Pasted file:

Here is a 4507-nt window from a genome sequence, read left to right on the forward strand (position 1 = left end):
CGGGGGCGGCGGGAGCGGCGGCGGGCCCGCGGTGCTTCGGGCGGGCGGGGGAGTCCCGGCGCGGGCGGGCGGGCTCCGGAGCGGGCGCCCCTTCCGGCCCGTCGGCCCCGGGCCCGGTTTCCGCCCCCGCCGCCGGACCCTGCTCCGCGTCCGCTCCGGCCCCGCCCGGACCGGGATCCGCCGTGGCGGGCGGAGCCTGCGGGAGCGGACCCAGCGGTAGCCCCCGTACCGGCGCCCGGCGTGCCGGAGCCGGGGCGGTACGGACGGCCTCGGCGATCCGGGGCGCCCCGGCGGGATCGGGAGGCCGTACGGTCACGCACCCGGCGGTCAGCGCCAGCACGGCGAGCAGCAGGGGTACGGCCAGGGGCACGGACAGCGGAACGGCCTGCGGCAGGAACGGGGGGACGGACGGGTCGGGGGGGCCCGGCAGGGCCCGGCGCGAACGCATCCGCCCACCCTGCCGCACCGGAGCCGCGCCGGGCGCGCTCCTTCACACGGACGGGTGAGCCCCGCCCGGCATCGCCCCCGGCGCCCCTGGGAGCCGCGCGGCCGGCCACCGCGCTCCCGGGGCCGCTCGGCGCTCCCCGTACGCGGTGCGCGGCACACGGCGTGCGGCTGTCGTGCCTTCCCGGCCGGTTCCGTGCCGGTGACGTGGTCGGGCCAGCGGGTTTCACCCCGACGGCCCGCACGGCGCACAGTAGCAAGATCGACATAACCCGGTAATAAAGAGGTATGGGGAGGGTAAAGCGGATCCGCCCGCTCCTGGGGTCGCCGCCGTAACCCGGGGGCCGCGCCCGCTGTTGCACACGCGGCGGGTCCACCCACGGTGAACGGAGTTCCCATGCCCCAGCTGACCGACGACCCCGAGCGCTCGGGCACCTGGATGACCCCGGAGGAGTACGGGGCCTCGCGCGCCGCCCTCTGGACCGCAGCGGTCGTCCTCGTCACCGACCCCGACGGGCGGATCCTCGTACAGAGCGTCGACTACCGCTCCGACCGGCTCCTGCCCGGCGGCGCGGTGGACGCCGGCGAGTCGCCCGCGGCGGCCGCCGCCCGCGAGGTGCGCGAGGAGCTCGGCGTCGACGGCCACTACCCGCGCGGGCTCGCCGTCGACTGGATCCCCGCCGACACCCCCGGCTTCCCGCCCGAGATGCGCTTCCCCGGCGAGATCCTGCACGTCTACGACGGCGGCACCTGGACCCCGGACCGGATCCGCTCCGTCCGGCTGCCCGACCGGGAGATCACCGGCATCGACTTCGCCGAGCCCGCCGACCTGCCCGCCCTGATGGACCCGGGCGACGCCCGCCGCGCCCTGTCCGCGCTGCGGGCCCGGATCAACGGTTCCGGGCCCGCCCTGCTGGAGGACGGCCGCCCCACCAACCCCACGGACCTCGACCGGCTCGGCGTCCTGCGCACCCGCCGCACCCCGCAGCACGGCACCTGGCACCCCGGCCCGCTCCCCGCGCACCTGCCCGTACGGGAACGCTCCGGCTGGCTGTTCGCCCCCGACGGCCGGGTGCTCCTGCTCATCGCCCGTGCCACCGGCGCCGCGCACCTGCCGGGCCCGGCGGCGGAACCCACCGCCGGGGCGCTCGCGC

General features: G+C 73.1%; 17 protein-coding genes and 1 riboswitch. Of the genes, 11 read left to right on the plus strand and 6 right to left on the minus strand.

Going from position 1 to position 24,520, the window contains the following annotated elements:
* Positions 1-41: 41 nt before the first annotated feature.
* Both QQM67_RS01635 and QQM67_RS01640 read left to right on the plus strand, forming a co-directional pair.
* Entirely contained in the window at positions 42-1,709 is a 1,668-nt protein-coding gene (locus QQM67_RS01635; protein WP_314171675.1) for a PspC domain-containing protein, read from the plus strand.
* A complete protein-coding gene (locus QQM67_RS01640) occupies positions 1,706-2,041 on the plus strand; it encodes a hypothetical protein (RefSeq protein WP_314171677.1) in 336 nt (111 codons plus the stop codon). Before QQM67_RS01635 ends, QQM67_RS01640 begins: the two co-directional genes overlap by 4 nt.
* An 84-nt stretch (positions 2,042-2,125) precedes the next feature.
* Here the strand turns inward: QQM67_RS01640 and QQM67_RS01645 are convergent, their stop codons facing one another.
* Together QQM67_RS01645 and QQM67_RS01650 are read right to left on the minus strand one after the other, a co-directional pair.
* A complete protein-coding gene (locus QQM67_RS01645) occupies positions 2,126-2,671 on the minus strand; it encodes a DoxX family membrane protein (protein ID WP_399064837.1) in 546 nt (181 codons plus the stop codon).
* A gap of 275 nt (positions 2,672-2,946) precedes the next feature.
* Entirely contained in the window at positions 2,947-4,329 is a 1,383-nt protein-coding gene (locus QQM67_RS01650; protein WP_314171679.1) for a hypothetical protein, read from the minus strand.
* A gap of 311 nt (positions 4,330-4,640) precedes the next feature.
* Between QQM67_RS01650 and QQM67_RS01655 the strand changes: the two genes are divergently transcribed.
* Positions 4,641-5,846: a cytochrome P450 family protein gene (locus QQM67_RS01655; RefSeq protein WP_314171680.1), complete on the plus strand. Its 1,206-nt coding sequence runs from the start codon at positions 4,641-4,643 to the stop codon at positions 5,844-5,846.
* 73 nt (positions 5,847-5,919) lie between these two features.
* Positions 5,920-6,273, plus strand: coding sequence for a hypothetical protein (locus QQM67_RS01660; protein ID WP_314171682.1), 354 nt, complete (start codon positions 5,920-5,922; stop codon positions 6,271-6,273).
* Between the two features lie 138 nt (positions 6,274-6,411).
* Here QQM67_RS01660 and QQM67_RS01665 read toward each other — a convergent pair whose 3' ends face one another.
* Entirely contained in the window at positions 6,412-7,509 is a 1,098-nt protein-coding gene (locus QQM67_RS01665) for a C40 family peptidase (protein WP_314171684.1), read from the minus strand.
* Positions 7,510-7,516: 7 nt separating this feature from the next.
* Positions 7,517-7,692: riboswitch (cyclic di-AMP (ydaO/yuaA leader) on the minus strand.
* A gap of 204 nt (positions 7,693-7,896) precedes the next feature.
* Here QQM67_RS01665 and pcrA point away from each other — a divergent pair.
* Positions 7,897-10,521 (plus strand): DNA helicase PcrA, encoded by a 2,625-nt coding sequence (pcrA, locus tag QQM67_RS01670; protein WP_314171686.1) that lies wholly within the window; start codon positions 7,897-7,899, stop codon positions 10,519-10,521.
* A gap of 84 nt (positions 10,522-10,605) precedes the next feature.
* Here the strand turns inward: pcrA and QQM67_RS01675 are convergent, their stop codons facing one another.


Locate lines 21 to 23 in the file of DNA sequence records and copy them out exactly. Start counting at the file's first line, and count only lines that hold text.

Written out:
* Here QQM67_RS01660 and QQM67_RS01665 read toward each other — a convergent pair whose 3' ends face one another.
* Entirely contained in the window at positions 6,412-7,509 is a 1,098-nt protein-coding gene (locus QQM67_RS01665) for a C40 family peptidase (protein WP_314171684.1), read from the minus strand.
* Positions 7,510-7,516: 7 nt separating this feature from the next.